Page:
Dr. Mindy Brashears, USDA Under Secretary for Food Safety, this week discussed her FSIS “2020 Vision: Focus on the Future” action plan as the keynote speaker at the virtual 66th International Congress of Meat Science and Technology (ICoMST) and American Meat Science Association (AMSA) 73rd Reciprocal Meat Conference.

Brashears noted that meat and poultry establishments have been diligent in their efforts to mitigate the impact of COVID-19 on the food supply and the health of the workforce, according to reporting by Meatingplace.

Dr. Mindy Brashears

“The reality is that we were really only in reduced capacity for a couple of weeks. And then we started seeing it really turn around as plants started implementing the CDC strategies,” Brashears said. “We’ve really operated at above 97% to 98% pretty consistently for the last several weeks. I am so proud of our meat and poultry industry, the way they reacted to the recommendations.”

The three tenets of Brashear’s FSIS 2020 Vision — lead with science, build relationships, and  influence change behavior — have all moved to the forefront of the agency’s agenda, Meatingplace reported. Topping the list will be a focus on salmonella and a commitment to “moving the needle in regards to reducing the number of foodborne illnesses” in line with Healthy People 2030 goals.

“From 2015 to 2019, we have reduced salmonella in poultry from 24% to 9%,” Brashears said. “We have monitored this [and] implemented performance standards, and we have seen that this number continues to decline.”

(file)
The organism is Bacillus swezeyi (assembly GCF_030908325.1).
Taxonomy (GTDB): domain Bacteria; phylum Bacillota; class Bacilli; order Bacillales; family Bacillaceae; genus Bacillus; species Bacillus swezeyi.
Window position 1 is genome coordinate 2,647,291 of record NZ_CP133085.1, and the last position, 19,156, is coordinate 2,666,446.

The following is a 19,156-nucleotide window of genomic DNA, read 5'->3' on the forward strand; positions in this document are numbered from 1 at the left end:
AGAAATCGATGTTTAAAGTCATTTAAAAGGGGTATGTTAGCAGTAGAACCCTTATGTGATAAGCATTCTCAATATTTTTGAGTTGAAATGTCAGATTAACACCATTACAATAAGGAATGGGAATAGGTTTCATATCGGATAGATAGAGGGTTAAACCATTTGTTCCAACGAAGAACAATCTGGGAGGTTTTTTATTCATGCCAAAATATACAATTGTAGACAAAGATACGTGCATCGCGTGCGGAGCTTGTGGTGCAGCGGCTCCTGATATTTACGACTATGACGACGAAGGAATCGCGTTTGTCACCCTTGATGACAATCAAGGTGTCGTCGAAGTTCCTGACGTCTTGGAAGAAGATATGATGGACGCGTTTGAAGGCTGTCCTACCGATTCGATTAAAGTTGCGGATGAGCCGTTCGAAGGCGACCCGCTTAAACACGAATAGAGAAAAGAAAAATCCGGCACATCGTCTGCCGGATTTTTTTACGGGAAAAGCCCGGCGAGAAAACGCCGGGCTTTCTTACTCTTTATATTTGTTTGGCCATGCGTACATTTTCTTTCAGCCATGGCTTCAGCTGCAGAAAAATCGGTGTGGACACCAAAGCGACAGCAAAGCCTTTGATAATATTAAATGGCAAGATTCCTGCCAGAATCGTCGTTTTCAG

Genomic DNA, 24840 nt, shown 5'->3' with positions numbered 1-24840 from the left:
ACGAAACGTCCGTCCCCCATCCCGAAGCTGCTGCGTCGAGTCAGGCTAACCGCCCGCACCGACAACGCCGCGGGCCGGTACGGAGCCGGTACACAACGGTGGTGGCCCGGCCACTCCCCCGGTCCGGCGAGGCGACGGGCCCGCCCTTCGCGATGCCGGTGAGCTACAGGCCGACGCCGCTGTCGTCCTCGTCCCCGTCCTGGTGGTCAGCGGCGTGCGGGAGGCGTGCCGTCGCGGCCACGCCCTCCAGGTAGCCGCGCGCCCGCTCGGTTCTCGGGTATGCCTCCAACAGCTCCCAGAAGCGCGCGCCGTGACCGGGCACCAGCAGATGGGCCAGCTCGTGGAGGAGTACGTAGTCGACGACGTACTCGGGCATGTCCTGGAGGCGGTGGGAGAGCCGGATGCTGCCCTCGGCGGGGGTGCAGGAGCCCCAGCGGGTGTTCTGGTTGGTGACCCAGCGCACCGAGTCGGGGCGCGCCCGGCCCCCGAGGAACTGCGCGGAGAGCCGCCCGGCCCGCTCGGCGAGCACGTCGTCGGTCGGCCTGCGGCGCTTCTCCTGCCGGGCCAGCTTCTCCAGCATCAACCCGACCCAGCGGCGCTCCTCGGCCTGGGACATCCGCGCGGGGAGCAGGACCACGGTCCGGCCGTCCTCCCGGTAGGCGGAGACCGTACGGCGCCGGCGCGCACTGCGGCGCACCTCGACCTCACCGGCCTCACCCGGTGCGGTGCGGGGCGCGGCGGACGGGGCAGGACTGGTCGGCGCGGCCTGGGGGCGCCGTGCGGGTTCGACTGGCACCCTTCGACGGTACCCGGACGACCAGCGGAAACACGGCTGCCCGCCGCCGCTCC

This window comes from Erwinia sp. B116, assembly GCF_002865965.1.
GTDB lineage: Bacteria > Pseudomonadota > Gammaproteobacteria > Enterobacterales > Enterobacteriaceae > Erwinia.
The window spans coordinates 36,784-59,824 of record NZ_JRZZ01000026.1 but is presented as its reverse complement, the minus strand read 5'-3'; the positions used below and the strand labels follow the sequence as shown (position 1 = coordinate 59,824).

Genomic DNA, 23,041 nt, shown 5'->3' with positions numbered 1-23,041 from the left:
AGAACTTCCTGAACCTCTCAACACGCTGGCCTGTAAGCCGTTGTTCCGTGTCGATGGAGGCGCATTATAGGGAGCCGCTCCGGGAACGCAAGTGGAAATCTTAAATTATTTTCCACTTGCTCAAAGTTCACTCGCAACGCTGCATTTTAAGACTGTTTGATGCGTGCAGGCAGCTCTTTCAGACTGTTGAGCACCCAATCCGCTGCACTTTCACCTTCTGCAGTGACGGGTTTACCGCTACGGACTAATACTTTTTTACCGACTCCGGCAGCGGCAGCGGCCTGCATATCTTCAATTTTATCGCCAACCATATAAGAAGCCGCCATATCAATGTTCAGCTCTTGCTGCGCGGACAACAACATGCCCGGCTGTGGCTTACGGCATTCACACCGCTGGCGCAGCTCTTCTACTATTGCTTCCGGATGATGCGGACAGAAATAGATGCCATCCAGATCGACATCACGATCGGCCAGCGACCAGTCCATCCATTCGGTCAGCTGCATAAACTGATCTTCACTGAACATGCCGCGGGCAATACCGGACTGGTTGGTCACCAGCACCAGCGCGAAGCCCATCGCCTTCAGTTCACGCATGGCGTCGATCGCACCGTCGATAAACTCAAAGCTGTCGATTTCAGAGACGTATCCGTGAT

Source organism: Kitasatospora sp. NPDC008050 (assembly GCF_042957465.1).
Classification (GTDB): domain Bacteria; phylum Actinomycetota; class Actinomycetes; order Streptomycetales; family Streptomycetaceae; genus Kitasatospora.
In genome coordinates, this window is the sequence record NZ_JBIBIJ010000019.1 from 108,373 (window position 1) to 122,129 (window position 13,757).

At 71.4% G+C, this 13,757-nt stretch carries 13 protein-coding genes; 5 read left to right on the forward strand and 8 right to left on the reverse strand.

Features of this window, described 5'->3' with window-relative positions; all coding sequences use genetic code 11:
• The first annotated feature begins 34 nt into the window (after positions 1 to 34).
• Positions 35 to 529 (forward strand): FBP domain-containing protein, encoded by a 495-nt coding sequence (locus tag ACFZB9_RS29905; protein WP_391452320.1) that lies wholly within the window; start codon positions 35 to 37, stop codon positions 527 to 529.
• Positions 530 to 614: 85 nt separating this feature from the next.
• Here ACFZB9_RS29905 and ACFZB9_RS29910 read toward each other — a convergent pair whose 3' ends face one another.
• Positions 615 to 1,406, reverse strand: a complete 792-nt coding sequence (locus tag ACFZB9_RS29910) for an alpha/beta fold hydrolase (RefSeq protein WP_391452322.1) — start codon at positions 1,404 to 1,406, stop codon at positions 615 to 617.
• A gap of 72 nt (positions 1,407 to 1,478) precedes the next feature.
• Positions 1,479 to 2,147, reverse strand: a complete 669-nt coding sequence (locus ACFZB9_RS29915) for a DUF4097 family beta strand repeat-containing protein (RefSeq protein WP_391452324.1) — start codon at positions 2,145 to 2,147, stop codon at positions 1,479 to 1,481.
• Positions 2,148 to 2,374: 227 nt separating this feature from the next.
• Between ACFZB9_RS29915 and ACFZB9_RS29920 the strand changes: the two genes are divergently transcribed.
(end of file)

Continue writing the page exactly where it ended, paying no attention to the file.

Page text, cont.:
“We feel that these performance standards work,” Brashears said. “It allows the industry to implement new technologies and to have process control to reduce the pathogen in their product. Ultimately, we believe this will correlate in correspond to a reduction in the number of illnesses in the population.”

She said that FSIS’s road map to Salmonella control was sidetracked in April but will be rolled out in October, including a virtual public comment meeting and publishing in the Federal Register.

“From a public standpoint, this road map will cover things like performance standards, modernization of inspection, a modernization of our sampling and lab methods, and even consumer education,” Brashears noted. “It will describe all of the processes that we currently have in the agency that we are doing for salmonella. We are looking for ideas and also how to enhance the current programs.”